Russia says it may fire to hit intruding warships
Moscow — Russia will be ready to fire to hit intruding warships, a senior diplomat said Thursday in a tough warning in the wake of a Black Sea incident in which a British destroyer sailed near Crimea in an area that Russia claims as its territorial waters.
Russia said one of its warships fired warning shots and a warplane dropped bombs in the path of British destroyer Defender on Wednesday to drive it away from the area near Sevastopol. But Britain denied that account and insisted its ship wasn’t fired upon.
The incident marked the first time since the Cold War that Moscow acknowledged using live ammunition to deter a NATO warship, underlining the rising threat of military collisions amid Russia-West tensions.
Russia's Deputy Foreign Minister Sergei Ryabkov said Thursday that “the inviolability of the Russian borders is an absolute imperative,” adding that it will be protected “by all means, diplomatic, political and military if needed.”
He gibed that the British navy should rename its destroyer from Defender to Aggressor and warned that “those who try to test our strength are taking high risks.”
Asked what Russia would do to prevent such intrusions in the future, Ryabkov told reporters it would stand ready to fire on targets if warnings don't work.
“We may appeal to reason and demand to respect international law,” Ryabkov said, according to the Interfax news agency. “If it doesn’t help, we may drop bombs and not just in the path but right on target if colleagues don’t get it otherwise."
Russian President Vladimir Putin's spokesman deplored what he described as a "deliberate and well-prepared provocation” by Britain and seconded the tough warning.
“If unacceptable provocative actions are repeated, if those actions go too far, no options to legitimately protect the borders of the Russian Federation could be excluded,” the spokesman, Dmitry Peskov, said in a call with reporters.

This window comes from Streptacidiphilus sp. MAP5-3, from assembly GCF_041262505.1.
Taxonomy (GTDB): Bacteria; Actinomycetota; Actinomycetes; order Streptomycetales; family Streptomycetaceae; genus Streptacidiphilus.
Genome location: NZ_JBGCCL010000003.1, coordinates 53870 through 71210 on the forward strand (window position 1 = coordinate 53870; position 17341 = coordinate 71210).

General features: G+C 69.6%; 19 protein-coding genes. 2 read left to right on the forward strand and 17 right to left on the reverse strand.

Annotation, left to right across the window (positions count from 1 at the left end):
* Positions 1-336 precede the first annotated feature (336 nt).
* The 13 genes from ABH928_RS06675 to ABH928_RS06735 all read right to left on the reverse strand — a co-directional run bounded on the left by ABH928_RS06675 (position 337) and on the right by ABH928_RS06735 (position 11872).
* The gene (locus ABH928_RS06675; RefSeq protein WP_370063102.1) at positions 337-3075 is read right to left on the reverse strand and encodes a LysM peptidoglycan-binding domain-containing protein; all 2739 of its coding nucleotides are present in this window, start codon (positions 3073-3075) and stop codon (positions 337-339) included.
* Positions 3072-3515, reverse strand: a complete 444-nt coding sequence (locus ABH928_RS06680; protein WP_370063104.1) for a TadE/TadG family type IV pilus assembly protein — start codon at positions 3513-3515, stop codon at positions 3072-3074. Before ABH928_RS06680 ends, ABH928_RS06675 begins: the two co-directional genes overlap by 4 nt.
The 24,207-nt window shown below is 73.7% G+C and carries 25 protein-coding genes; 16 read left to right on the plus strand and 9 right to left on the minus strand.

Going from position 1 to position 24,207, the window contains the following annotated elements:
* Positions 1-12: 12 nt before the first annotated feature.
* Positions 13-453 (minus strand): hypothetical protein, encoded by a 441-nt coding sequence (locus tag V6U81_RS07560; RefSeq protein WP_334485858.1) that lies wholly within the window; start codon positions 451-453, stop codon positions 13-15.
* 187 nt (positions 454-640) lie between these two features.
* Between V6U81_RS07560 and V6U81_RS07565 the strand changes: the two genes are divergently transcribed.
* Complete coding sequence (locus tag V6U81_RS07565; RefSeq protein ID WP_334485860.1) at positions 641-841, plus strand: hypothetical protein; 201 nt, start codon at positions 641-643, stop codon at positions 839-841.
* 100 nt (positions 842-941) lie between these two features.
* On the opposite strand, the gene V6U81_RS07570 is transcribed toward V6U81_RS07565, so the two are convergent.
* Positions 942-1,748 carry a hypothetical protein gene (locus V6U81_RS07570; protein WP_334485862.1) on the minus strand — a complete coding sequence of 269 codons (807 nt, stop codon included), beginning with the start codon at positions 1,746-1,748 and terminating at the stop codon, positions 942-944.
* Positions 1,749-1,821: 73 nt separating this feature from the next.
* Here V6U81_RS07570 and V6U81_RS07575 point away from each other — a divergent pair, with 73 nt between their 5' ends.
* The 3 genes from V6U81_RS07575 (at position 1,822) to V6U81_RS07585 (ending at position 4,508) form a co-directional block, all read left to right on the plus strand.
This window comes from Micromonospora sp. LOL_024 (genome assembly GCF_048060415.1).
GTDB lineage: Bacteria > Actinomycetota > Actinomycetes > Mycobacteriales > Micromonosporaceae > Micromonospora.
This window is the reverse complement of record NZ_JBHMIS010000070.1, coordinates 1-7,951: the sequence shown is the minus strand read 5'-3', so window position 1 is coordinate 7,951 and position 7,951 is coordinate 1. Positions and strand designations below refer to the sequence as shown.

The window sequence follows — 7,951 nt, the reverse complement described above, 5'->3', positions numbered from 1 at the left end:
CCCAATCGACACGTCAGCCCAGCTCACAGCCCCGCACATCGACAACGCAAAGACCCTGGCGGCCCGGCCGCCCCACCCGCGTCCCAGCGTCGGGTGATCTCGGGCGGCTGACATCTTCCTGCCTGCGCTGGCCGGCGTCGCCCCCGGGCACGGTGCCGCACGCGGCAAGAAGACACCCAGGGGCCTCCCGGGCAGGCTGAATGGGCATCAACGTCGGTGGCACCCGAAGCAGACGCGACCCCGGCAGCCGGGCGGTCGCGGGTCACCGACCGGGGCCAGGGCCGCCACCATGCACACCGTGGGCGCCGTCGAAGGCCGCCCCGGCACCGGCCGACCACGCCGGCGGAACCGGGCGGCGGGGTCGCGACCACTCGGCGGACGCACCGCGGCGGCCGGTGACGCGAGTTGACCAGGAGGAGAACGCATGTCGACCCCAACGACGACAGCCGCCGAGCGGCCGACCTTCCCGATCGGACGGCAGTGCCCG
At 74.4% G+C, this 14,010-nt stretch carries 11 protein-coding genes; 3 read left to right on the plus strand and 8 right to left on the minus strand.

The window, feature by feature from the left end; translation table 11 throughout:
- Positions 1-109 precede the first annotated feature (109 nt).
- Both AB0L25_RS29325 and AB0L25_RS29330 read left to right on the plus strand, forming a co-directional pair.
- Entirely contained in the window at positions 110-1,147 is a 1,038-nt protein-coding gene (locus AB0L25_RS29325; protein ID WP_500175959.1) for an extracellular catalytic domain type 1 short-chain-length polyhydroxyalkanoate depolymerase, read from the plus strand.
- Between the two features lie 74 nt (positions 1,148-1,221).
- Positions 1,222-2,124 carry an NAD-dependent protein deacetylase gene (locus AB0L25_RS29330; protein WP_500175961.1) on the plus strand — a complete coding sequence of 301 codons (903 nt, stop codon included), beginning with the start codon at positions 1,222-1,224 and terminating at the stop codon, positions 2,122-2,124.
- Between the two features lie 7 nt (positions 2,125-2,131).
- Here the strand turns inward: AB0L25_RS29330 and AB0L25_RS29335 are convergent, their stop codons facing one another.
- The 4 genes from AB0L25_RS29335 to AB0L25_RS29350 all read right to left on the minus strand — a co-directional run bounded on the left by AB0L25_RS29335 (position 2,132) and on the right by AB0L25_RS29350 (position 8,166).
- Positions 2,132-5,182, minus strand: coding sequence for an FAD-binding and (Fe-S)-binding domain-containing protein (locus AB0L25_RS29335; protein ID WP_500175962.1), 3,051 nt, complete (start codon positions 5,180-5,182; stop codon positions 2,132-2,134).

On Wednesday, the Russian Defense Ministry said a patrol ship fired warning shots after the HMS Defender had ignored a notice against intrusion and sailed 1.6 nautical miles into Russia’s territorial waters near Sevastopol, the main Russian naval base in Crimea. It said a Russian Su-24 bomber also dropped four bombs ahead of the vessel to persuade the Defender to change course. Minutes later, the Defender left Russian waters, the ministry said.
Britain’s Ministry of Defense denied the Defender had been fired on or was in Russian waters, but said it had been in Ukrainian waters.
“No warning shots have been fired at HMS Defender,” it said in a statement. “The Royal Navy ship is conducting innocent passage through Ukrainian territorial waters in accordance with international law.”
Russia annexed Ukraine’s Crimean Peninsula in 2014, a move not recognized by most countries, gaining access to its long Black Sea coast. Russia has chafed at NATO warships visiting near Crimea as destabilizing. In April, it declared a broader area off Crimea closed to foreign naval ships.
“It’s incorrect to say either that it was fired on or this ship was in Russian waters,” Max Blain, a spokesman for Prime Minister Boris Johnson, said Wednesday. "HMS Defender was taking the most direct and internationally recognized route between Ukraine and Georgia.”
He emphasized that Britain, and much of the international community, does not recognize Russia’s annexation of Crimea.
The Russian navy chief, Adm. Nikolai Yevmenov, said Thursday that the British destroyer's move was clearly provocative, noting that it ignored the warnings in a bid to test Russia's resolve.
“They came to see how we act," he told reporters in St. Petersburg. "And they only reacted to the power of weapons. Our navy acted in a competent and safe manner to stop the provocation.”
Mikhail Khodaryonok, a retired Russian army colonel who works as a military analyst based in Moscow, said that the Russian warplane apparently dropped bombs miles away from the British ship to avoid any damage. He charged that the British denial that Russia had fired warning shots and dropped bombs to chase the Defender away reflected an attempt to save face.
“They couldn't admit that they were forced to change course, that they were aware of a threat that weapons would be used against them,” Khodaryonok said in a telephone interview. “The former ruler of the seas couldn't allow for a loss of face by admitting that they submitted to the demands of the Russian side to change course.”
Associated Press journalist Daniel Kozin in Moscow contributed to this report.